Bull Moose group cites wildlife concerns in new report detailing a decade of oil and gas spills

By David O. Williams
Real AspenMay 27, 2011
A nonprofit sportsmen's group Thursday released a report detailing 10 years of oil and gas spills in the three counties in Northwest Colorado that include parts of the heavily drilled Piceance Basin.

The Bull Moose Sportsmen's Alliance released an analysis (pdf) detailing nearly 1,000 spills of wastewater, oil and other fluids between 2001 and 2010 – or a rate of about 100 a year. The data came from the Colorado Oil and Gas Conservation Commission (COGCC), which regulates oil and gas drilling in the state.

Garfield County saw 3.5 million gallons in spilled fluids compared to 2 million gallons in Rio Blanco County and .13 million gallons in Mesa County. Only about half of the fluids are ever recovered in cleanup operations.

According to the report: “About 91 percent of the oil and gas fluids spilled in the three counties from 2001 to 2010 was wastewater, also known as produced water. That water can contain salt, oil and grease, along with naturally occurring radioactive material and inorganic and organic compounds.”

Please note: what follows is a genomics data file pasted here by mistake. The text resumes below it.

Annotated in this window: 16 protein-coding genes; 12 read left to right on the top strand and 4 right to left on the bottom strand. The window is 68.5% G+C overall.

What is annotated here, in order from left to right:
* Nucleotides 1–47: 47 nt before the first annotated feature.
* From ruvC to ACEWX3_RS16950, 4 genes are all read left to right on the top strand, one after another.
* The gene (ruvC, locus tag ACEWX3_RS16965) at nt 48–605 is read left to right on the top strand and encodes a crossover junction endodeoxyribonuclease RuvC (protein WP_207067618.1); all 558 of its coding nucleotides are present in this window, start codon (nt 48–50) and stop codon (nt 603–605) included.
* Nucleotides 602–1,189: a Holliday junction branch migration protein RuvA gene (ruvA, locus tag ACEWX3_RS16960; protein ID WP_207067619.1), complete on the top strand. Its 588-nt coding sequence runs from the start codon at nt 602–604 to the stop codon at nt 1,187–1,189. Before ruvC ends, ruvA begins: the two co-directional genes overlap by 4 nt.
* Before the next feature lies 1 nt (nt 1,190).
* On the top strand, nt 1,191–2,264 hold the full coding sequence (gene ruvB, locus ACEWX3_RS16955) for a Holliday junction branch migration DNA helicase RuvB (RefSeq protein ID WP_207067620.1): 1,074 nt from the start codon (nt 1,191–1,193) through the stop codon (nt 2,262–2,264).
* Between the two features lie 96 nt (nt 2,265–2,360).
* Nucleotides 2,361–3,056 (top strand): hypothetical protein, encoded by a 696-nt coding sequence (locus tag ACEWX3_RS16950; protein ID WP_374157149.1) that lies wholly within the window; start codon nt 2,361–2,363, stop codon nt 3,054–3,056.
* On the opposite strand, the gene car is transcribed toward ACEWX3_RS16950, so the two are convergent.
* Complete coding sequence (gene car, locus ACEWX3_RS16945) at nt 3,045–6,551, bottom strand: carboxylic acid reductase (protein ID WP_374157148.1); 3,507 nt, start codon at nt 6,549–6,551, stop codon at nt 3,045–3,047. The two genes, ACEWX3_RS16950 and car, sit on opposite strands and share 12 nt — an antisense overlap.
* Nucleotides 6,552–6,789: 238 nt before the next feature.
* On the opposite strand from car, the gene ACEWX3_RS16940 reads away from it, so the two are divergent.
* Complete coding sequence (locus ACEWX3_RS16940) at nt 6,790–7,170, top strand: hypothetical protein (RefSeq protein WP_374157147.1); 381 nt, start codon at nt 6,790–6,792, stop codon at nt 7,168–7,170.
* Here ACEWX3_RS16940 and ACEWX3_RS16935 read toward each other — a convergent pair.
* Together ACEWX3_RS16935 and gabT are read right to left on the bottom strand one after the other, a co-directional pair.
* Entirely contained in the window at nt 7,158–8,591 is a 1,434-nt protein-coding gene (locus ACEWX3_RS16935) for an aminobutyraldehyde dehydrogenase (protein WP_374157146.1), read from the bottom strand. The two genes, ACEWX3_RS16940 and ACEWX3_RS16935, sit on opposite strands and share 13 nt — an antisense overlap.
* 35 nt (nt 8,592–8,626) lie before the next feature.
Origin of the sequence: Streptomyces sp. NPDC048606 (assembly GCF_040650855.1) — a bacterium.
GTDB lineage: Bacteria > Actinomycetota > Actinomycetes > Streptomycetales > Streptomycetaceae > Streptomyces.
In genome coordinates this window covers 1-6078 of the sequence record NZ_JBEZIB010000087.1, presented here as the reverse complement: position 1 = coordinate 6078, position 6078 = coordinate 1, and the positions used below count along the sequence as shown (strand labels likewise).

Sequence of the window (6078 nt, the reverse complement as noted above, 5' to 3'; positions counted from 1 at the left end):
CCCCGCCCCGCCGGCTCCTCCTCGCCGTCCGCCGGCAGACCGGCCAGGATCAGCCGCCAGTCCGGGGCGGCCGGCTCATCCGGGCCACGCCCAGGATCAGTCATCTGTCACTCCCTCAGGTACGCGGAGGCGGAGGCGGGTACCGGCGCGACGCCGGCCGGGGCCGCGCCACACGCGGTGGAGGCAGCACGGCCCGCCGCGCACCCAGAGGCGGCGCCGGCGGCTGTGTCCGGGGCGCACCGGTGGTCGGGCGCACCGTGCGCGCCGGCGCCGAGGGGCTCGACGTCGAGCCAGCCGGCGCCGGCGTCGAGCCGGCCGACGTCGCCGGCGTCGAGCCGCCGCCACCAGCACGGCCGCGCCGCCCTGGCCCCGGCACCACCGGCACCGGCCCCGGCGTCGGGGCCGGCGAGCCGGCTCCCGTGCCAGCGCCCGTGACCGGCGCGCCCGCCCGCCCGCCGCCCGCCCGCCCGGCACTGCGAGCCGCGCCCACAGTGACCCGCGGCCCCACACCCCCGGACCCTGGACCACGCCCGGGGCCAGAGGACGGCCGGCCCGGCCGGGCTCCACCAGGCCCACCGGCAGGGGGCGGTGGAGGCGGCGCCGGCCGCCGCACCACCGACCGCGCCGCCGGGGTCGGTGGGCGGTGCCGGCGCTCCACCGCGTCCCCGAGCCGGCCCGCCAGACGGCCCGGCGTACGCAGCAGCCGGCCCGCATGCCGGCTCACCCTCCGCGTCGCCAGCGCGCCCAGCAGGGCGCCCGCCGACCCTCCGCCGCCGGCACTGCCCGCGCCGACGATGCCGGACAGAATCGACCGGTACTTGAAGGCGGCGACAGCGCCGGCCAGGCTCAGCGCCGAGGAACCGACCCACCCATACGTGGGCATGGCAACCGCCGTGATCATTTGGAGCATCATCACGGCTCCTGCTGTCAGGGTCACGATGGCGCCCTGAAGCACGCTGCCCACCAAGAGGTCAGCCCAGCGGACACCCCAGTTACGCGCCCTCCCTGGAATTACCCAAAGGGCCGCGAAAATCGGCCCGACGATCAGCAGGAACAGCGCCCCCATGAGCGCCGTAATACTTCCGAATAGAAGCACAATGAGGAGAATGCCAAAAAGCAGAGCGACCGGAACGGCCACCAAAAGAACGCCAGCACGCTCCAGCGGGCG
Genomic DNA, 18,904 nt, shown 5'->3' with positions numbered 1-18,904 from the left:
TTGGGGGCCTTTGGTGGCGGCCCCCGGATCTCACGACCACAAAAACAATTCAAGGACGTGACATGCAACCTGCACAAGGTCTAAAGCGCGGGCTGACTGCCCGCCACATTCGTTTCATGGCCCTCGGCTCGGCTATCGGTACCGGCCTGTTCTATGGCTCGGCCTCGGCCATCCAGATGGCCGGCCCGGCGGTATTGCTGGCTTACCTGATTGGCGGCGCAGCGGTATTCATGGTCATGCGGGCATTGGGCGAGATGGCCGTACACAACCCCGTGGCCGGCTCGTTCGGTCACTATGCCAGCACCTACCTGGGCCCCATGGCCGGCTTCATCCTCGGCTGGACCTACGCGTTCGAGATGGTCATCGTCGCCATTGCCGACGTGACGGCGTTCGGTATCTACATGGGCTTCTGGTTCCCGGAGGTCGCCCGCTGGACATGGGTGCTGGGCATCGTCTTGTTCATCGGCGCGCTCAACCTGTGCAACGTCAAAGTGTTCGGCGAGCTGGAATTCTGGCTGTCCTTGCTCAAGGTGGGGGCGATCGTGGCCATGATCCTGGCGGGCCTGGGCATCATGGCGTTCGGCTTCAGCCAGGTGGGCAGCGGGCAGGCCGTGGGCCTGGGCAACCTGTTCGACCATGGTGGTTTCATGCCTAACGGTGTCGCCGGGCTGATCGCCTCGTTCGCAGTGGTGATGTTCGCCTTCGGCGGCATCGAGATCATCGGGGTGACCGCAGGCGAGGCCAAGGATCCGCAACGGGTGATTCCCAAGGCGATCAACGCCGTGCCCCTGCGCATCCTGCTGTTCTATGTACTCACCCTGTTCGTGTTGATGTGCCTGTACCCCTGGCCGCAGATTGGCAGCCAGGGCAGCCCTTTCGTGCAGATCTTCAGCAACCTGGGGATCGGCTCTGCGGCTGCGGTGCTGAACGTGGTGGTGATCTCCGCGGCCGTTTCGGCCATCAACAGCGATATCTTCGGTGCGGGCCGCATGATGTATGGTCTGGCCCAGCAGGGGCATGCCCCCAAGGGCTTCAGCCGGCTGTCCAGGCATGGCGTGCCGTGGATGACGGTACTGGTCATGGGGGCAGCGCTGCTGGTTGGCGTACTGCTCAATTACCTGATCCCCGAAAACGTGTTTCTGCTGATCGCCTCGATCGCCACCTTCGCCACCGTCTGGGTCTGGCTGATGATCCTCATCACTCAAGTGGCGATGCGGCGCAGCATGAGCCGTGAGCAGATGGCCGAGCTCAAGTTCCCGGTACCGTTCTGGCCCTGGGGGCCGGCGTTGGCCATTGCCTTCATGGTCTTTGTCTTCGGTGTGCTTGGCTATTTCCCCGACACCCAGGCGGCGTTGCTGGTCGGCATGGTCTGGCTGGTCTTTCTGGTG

Equipment failure was cited as the leading cause for the spills, with about 49 percent of the 992 spills blamed on faulty equipment and another 23 percent of the spills blamed on human error.

“A lifelong resident of Colorado, I have vivid memories of hunting and fishing with my dad in the Piceance Basin,” said Gaspar Perricone of the Bull Moose Sportsmen's Alliance.

“We have seen firsthand the devastating effects of these spills and accidents. In addition to groundwater contamination, rigs, roads and production facilities have significant impacts on wildlife migratory patterns and fish habitat.”

In an interview earlier this month with the Colorado Independent, COGCC Executive Director David Neslin said investigating and resolving the state's backlog of spill complaints is a top priority.

“Our goal is to work down the backlog by the end of June such that by the end of June all of our active enforcement cases would be no more than one year old,” Neslin said. “We're working very hard to achieve that objective.”

Many of the most high-profile spills have been dealt with in recent years, resulting in record fines against the companies responsible.

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